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Bulletin: October 25, 2020

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Thirtieth Sunday in Ordinary Time

The secret to our Sunday readings lies in today’s Gospel Acclamation: “Whoever loves me will keep my word, says the Lord, and my Father will love him and we will come to him” (John 14:23). That single line from John’s Gospel gets right to the heart of today’s readings, reminding us of the intimate relationship between the law (“keeping God’s word”) and God’s love. While human nature tends to resist burdensome rules, our readings show us the wisdom of God’s plan that guides us with the rule of law. In Exodus, the law boldly prevents injustice, protecting the most vulnerable members of society. In Thessalonians, the law elevates our behavior and saves us from “the coming wrath.” In Matthew’s Gospel, the law swaddles us in God’s compassion. In loving God, neighbor, and self, we imitate God and bring blessing to a fractured world.


Anyone who has read the Pentateuch (Genesis, Exodus, Leviticus, Numbers, and Deuteronomy) from beginning to end appreciates the massive influence of the law on our ancestors in faith. In fact, what Christians call the Pentateuch (Greek for “five books”), Jewish tradition calls the Torah (“teaching” or “law”). In the first five books of the Bible, there is no escaping the law, its meticulous detail and relentless regulations, decrees, and pronouncements from God to Moses and Aaron. Also common in these books, alas, are stories of God’s chosen people going astray. The predominance of the law reminds us that we are creatures with a tendency to sin; God provides the law to us beloved children to regulate our behavior and help us live more peacefully on earth.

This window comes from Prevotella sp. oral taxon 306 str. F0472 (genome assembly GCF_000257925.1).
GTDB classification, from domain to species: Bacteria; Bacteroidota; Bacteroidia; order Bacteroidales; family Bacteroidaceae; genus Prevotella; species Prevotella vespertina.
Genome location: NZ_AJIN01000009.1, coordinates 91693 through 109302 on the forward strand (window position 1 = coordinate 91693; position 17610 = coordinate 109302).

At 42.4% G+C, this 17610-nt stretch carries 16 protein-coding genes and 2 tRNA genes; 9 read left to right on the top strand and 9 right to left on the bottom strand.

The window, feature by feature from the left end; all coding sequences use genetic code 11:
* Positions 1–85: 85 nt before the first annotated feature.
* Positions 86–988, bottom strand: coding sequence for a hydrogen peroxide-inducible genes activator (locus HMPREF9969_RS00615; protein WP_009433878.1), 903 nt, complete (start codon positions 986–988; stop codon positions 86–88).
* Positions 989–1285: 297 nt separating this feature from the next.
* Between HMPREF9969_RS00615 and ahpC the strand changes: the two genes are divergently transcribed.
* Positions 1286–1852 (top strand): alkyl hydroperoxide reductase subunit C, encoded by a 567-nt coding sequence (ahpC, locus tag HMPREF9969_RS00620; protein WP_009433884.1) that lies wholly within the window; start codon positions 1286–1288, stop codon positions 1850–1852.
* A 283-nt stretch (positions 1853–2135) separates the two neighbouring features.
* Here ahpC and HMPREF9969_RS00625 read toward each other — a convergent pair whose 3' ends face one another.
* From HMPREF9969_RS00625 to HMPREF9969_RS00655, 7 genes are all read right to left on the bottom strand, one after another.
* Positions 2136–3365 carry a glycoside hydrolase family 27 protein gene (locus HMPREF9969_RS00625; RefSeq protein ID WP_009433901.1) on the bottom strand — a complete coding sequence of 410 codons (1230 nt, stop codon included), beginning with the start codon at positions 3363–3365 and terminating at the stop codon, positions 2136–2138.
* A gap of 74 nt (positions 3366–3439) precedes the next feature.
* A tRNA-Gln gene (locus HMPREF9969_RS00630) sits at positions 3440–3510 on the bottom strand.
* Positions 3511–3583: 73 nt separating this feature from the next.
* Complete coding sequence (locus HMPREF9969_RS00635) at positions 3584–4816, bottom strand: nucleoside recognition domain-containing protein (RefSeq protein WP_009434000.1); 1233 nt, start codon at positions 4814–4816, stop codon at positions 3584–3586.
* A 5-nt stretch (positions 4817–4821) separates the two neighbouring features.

Laws would be entirely unnecessary if we lived perfect lives. As we know all too well, however, we often fall short of the good intentions that we cherish in our hearts. Perhaps the law would even be unnecessary if we lived alone, isolated from other people. After all, what hermit in a cave actually needs a commandment to charge no interest on a loan? But God’s design for humanity includes togetherness. And when we live together, we tend to step on each other’s toes. Thank God for laws that help us to live in community with justice and compassion.

Underlying every one of God’s laws is an eternal longing for fairness and fullness. What’s more, God’s own self—a vibrant community of Father, Son, and Spirit—reveals the deep joy of living in peace with self and neighbor. The Trinitarian nature of God—three persons in one God—astonishes us with its commitment to fruitful love. Love is gratuitous and lavish, constantly producing and giving of itself. The more generously we love God, self, and neighbor, the more we will know that, as Saint Paul says, “love is the fulfillment of the law” (Romans 13:10).

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